Day 12. Nanjing. Wednesday 31st Oct.


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Woke up at 7am and went for a walk around the immediate city before my final company meeting at 9am.

Nanjing itself is great. I had breakfast at a non-English speaking cafe but there is lots of English spoken in Nanjing city because of the Universities that appear to be everywhere. After a slight mix up with the company pick-up at 9am I met the Asia Pacific sales representative from the final company I was to meet. They already had a grid/battery system available in Europe and were looking to introduce the product to Australia. Perfect! Like all the other representatives she was very well educated and incredibly nice. She told me about the company in fluent English on our drive to the factory.

It turns out that the company is owned by a huge parent company who itself is a subsidiary of a gigantic State-owned enterprise that builds everything from automated mini lawn-mowers to container ships to women’s clothing to coal-fired power stations to… a full range of solar components. She didn't know how many employees the entire group had, but it was probably the largest I had visited.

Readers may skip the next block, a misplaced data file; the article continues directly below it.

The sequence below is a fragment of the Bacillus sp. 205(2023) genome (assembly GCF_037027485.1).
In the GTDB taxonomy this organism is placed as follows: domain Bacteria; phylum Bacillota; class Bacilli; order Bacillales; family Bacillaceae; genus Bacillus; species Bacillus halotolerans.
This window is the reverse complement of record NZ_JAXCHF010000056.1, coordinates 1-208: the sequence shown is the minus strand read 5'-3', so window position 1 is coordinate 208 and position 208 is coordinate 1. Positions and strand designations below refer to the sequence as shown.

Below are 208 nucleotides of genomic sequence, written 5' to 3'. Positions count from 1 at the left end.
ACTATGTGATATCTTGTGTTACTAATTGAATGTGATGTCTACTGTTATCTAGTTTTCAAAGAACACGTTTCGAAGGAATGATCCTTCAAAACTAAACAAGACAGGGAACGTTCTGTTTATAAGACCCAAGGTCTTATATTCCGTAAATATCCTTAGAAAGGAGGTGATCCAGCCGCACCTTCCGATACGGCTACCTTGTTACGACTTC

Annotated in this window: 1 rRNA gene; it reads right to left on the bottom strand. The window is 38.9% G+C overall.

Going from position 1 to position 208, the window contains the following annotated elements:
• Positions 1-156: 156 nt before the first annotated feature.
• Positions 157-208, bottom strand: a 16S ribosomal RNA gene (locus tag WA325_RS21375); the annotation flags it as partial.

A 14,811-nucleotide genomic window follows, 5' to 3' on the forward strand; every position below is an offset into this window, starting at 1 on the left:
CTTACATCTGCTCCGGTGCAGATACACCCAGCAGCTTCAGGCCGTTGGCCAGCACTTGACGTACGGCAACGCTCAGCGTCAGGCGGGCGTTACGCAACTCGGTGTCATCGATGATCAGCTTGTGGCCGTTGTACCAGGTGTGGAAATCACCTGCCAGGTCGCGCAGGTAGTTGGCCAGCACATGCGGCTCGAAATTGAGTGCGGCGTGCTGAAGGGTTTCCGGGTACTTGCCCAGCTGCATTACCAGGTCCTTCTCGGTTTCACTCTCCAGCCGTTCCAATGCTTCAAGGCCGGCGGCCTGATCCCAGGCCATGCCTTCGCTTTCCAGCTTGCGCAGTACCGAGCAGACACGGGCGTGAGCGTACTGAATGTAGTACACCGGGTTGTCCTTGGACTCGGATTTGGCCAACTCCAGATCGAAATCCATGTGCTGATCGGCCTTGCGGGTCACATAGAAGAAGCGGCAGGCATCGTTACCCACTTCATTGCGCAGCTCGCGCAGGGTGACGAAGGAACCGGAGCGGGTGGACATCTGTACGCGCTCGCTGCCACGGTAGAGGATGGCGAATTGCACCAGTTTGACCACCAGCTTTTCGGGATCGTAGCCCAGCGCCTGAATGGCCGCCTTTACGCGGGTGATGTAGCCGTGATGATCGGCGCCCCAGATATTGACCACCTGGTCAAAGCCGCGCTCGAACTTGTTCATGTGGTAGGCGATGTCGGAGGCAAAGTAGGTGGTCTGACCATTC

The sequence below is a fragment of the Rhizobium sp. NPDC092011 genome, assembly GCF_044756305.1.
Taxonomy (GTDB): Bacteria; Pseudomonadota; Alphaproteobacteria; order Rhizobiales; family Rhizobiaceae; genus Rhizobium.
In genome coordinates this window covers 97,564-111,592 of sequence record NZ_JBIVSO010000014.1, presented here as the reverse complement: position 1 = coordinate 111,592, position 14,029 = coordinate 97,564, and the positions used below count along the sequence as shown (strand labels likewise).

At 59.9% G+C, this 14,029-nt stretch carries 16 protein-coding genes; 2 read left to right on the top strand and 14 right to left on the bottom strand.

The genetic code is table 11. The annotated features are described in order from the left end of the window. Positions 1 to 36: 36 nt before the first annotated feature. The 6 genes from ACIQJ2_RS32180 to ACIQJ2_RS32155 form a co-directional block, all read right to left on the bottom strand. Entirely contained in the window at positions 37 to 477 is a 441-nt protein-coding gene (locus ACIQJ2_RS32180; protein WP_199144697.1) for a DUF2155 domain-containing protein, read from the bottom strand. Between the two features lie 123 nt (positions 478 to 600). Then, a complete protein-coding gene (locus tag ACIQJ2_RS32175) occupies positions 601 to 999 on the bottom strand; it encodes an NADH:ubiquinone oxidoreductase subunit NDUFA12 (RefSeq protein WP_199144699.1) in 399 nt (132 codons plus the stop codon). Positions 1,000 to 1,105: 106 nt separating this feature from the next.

After a short drive that included a 3km long bridge over the Yangtze River we arrived at the factory. A new and huge complex that had multiple production areas. We entered the lobby which had a big sign that read “Warmly Welcome Peter Reefman from Keppel Prince”. My rep’s manager was there to greet me also and we went through a seemingly deserted network of glass and marble rooms and corridors till we arrived at a conference room to have our initial meeting. Both of the people I was meeting with had met Mike in Melbourne at a recent solar conference and they were both aware of what I required. But I took them through from my perspective and within an hour we agreed on a very clear picture of what was needed and how to achieve it. I should say that I felt very relaxed and comfortable talking to both of them. We were certainly on the same wavelength.

Also, although the company made its own range of solar panels, it had also already partnered with Sunlink our panel manufacturer, and on discussion was happy to also collaborate with KLNE our inverter supplier where possible. This was the first company I’d met that openly discussed partnership solutions with our existing suppliers – which was of course very welcome.

After agreeing on a where-to-from-here, my direct representative took me for a quick tour of the factory. By now there was not a pressing need to see all aspects to their production so we centered on the R&D and test/quality areas. The primary goal and vision to this company was not to provide the cheapest systems on the market but the highest quality. The reason for this goal was simple. The company believed that as all solar panels become cheaper, actual costs will become less relevant and quality will be increasingly important. China and the World was already seeing solar companies fail, and this company felt that their combination of a focus on quality together with a large state-backed diversified parent company would ensure that they could endure any downturns in the industry and come out in a strong position.